Technically speaking, the bamboo plant is a grass, not a tree. However, bamboo material rates 1380 on the Janka wood hardness scale, making it harder than white oak. Bamboo demonstrates exceptional durability, resisting the dents and dings that might occur in a busy kitchen work area. It makes an attractive countertop with a light coloration and a variety of grain patterns. In addition to its good looks and toughness, bamboo offers advantages as an environmentally friendly material. The plant grows much faster than trees to increase the sustainability factor of bamboo, compared with hardwoods. As an added bonus, bamboo offers antimicrobial protection for food safety in the kitchen. Researchers find that the plant kills bacteria, including E. coli and S. aureus. 

A bamboo countertop needs to be sealed with a food-safe product like mineral oil, beeswax, tung oil, or varnish. Repeat the application of sealant on a regular basis to make the bamboo non-porous. Sealing is especially important in areas where water might stand on the countertop, as bamboo swells when it absorbs water. Additionally, bamboo will develop visible scratches if you slice and chop foods directly on its surface. If scratches appear, you can remove them by sanding the bamboo and reapplying a sealant. 

Cherry is a strong hardwood with a lovely color for your kitchen countertops

Due to its rich coloration and artful grain patterns, people have been making furniture and household objects from cherry wood since the time of ancient Greeks and Romans. If you want to bring the elegant look of fine furniture into your kitchen decor, cherry countertops might be a good option. American cherry receives a rating of 950 on the Janka wood hardness scale, indicating that it's softer than oak, maple, bamboo, teak, and walnut. The relative softness of American cherry means that it is more prone to dents than other hardwoods. However, Brazilian cherry (a.k.a. jatoba) scores a hardness rating of 2820, making it one of the toughest woods available. For a kitchen countertop, Brazilian cherry is a better choice than American cherry. Both types of cherry wood lend a warm reddish brown color along with a beautiful grain pattern to elevate the aesthetic appeal of any kitchen space.

Cherry countertops must be sealed with a food-safe sealant to make them water resistant and durable. After the countertop is sealed, re-apply mineral oil once a month to maintain the beauty of the wood. Instead of slicing and chopping foods on the countertop, it's a good idea to use a cutting board. This practice will prevent damage to the cherry wood.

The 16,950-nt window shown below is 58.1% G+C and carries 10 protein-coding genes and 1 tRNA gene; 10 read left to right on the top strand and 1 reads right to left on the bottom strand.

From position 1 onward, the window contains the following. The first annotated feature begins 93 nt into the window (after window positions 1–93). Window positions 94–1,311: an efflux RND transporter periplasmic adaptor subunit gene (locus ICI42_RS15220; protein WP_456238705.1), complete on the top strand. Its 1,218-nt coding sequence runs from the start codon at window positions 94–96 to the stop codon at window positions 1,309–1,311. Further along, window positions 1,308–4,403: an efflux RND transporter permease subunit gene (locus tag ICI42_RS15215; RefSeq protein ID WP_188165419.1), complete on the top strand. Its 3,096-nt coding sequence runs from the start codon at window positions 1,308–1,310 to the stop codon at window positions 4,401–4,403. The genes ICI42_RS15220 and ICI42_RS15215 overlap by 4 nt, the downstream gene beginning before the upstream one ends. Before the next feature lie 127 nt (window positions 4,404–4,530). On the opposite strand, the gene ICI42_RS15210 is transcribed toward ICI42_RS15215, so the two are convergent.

Butcher block countertops made from birch are a popular choice for contemporary kitchens

In contemporary kitchens, the light and airy look of birch wood countertops fits right in with the modern aesthetic. Birch is an ideal wood for the butcher block style of countertop where strips of wood in varying lengths are laminated and tightly glued together. Due to its close grain and subtle color variations, birch creates a lovely effect in a butcher block application. With a Janka rating of 1260, yellow birch demonstrates greater hardness than both walnut and American cherry woods. This quality makes it a good candidate for busy kitchen work areas. As an additional advantage, birch is a less expensive choice than some other woods that are typically used for butcher block countertops.

An unfinished birch countertop must be finished and sealed before use. Experts recommend mineral oil for food safety. You should oil all of the exposed surfaces and edges of a new countertop every day for a week. After that, you can maintain the countertop by re-applying the oil once a month.

Mahogany countertops lend a tasteful style to elegant kitchens

The rich look of mahogany wood is associated with elegant interiors and fine furniture. Used as a countertop material, mahogany makes a sophisticated statement in your kitchen decor. Although it is classified as hardwood, some types of mahogany are softer than other woods. African mahogany is relatively soft, rating 860 on the Janka wood hardness scale. Similarly, Honduran mahogany (also known as genuine mahogany) rates a hardness score of 900. However, Sapele mahogany ranks 1510, and Santos mahogany comes in at 2200 on the scale. Consequently, those two types of mahogany exhibit greater hardness than white oak, birch, and hard maple. In a kitchen countertop application, the harder mahogany types would be the preferable choices.

Mahogany is prized for its deep tones and beautiful wood grain that sometimes resembles interlacing ribbons of color. Over time the color darkens, developing a richer hue that adds character to the countertop. To seal a mahogany countertop, you'll want to start with a thorough, food-safe finish of organic beeswax, mineral oil, or tung oil. For continuing maintenance, you can clean the countertop with diluted dish soap or white vinegar. Re-apply the oil sealer on a regular basis to keep the mahogany wood in good condition. 

The distinctive grain of zebrawood adds a decorative element to your kitchen countertops

Zebrawood (a.k.a. zebrano) comes from a tree that is native to West Africa. Its grain is unique, showing variations in light and dark wood tones that form stripes reminiscent of zebra stripes. These wood grain patterns give zebrawood a distinctive presence in any interior space, and a kitchen countertop made from zebrawood can become a focal point in your decor scheme. This wood rates high on the Janka hardness scale, with some species scoring 1830 while others rank at 1575. With this level of hardness, a zebrawood countertop resists dents and scratches from heavy use.

A flat grain application shows off the beauty of zebrawood's contrasting colors and striped grain. This is preferable to an end-grain butcher block type of counter where the stripes in the wood are not so visible. Due to its porous texture, zebrawood is susceptible to water damage. Consequently, it should be thoroughly finished with a food-safe sealant. Experts recommend mineral oil. Be aware that you should re-apply the oil regularly to keep the wood from drying out.